HAMPSTEAD — For the fifth time, voters will get the option to pay for a new police station. No changes were made to the $1.63 million warrant article at the town deliberative session last night.
Chief Joseph Beaudoin spoke in support of the plan to the 28 registered voters who turned out Monday night.
“It is time that the town of Hampstead step up to the plate and build what’s necessary for both the officers and the residents of the town,” Beaudoin said.
Unlike previous years, the town is asking the taxpayers to pay for the project in one year as a “one and done” approach. This option is about $300,000 cheaper than spending money through a bond or a capital reserve project. The station would be about 7,500 square feet and would be built at the intersection of Stage Road and Veteran’s Way.
By choosing to pay for this in one year, the town only needs a majority vote as opposed to the two-thirds majority vote it needed last year.
Beaudoin said the facilities lack items such as holding cells.
“Last year, the Hampstead police department made 138 arrests,” Beaudoin said. “All those people were basically handcuffed to a towel holder like in your houses. We don’t have holding cells to protect our officers and we don’t have juvenile detention centers.”
A request for money for a new station failed last year by just 36 votes at Town Meeting.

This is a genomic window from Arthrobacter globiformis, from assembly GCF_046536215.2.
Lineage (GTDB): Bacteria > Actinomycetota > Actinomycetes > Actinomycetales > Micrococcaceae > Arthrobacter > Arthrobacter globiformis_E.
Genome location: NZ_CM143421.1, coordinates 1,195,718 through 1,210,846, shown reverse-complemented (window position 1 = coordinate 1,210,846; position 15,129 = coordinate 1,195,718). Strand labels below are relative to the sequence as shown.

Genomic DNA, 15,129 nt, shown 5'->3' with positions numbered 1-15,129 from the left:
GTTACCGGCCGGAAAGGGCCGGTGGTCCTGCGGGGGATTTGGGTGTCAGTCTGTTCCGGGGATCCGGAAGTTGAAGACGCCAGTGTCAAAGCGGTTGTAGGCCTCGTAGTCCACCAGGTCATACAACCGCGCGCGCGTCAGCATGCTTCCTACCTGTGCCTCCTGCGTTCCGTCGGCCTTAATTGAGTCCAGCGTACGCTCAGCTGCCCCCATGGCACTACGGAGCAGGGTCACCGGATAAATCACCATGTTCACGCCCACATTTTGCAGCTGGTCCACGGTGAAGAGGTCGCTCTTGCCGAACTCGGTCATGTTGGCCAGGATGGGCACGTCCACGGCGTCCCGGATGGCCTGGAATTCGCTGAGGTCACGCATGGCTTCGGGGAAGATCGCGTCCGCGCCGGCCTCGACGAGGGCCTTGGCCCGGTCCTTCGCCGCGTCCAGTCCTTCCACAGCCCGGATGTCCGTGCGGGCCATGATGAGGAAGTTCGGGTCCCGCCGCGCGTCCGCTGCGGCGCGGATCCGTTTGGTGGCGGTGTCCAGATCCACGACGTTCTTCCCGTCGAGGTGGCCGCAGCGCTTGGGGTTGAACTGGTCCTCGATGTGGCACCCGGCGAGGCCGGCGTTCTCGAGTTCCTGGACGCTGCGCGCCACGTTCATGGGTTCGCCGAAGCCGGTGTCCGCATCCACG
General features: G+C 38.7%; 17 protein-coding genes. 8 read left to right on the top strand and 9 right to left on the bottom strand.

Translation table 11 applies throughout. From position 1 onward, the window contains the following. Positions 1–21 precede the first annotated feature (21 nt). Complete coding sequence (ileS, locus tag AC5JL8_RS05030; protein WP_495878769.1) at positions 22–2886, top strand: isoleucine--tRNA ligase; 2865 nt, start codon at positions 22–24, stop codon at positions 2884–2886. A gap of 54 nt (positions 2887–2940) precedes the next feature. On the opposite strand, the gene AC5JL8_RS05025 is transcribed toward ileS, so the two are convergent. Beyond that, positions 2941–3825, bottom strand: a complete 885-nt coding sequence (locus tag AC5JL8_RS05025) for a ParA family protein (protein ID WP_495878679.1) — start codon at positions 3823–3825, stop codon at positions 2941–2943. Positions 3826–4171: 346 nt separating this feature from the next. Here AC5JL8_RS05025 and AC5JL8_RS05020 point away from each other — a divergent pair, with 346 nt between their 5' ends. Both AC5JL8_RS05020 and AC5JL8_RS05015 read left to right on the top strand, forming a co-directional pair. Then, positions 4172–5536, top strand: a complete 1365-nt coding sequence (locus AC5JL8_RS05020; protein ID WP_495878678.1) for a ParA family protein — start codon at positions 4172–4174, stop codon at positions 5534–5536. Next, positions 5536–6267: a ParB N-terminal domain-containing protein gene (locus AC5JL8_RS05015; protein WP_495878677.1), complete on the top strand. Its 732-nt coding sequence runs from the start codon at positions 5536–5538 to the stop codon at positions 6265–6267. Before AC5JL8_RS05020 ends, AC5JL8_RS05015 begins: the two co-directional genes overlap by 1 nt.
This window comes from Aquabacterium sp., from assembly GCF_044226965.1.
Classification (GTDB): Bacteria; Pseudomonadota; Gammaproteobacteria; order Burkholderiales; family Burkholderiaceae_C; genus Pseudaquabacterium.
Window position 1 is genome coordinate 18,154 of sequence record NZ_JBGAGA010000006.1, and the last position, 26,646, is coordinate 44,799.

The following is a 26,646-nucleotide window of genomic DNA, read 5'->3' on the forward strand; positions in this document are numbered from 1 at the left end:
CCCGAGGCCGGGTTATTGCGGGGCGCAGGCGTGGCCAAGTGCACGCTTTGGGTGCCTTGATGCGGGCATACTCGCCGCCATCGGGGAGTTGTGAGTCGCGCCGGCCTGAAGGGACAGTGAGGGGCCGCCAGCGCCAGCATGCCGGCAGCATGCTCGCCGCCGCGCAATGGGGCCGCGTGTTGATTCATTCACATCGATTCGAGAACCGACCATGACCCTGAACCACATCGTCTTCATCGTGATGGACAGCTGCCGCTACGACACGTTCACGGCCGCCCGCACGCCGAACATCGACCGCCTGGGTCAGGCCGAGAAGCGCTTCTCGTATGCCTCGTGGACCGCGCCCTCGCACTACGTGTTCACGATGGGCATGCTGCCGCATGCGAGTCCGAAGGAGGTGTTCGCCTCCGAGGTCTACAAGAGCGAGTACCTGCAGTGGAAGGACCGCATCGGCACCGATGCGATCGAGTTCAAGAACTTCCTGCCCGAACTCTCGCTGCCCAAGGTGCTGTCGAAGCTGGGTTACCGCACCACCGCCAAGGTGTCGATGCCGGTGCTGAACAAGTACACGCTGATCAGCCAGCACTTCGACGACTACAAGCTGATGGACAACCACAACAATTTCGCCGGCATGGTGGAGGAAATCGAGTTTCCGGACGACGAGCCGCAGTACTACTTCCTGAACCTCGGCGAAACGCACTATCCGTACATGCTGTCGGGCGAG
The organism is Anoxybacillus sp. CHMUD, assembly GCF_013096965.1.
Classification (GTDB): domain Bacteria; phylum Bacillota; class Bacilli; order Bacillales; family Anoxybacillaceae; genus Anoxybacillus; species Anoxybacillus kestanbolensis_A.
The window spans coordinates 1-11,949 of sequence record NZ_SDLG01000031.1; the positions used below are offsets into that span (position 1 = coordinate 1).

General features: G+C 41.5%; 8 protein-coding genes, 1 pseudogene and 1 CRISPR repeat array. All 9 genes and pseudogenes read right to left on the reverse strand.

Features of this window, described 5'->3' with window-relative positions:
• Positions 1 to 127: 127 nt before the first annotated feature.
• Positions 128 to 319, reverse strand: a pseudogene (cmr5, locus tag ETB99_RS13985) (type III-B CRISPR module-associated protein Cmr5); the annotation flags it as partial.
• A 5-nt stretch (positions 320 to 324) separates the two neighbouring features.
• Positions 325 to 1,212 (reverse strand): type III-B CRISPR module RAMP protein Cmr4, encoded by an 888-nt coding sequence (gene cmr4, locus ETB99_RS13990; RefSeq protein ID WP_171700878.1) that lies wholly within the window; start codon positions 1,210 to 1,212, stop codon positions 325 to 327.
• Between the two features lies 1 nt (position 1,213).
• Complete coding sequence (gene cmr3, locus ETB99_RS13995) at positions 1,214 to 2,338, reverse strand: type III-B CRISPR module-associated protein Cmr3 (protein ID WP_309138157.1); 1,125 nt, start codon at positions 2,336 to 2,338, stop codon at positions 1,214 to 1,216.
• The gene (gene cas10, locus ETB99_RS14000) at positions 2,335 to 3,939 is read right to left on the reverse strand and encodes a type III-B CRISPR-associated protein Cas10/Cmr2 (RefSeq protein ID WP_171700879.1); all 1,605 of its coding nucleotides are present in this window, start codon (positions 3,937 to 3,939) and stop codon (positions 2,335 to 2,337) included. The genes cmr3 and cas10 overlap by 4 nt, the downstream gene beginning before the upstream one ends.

Only 28 of the town’s 6,267 registered voters showed up to the deliberative session last night after the meeting was delayed from Friday night due to the blizzard. No amendments were made to any of the articles.
Among the articles that will be on the March 12 ballot include $51,000 to hire a new full-time police officer.
“This officer would be assigned a midnight shift,” Beaudoin said. “Currently, the town of Hampstead only has one police officer on between midnight and 8 a.m. during the week.”
Fire Prevention Captain William Warnock stood up and spoke about an article requesting the taxpayers pay $28,500 to replace the town’s Jaws of Life extrication tools.
“The current tools we have are 25 years old,” Warnock said. “They work great on cars that are 25 years old. We have had more than our fair share of deaths and serious injuries in town. Our Jaws of Death literally aren’t cutting it. We are taking much more time than we have in the past because our cars are much stronger.”
Budget Committee member Matt Murphy spoke against three separate articles, which would spend $5,000 each on assistance to homeless families, supporting the Sad Cafe music venue and funding future projects for Hampstead recreation fields.
“We’re asking people to pay for a police station among other things,” Murphy said. “These can wait another year.”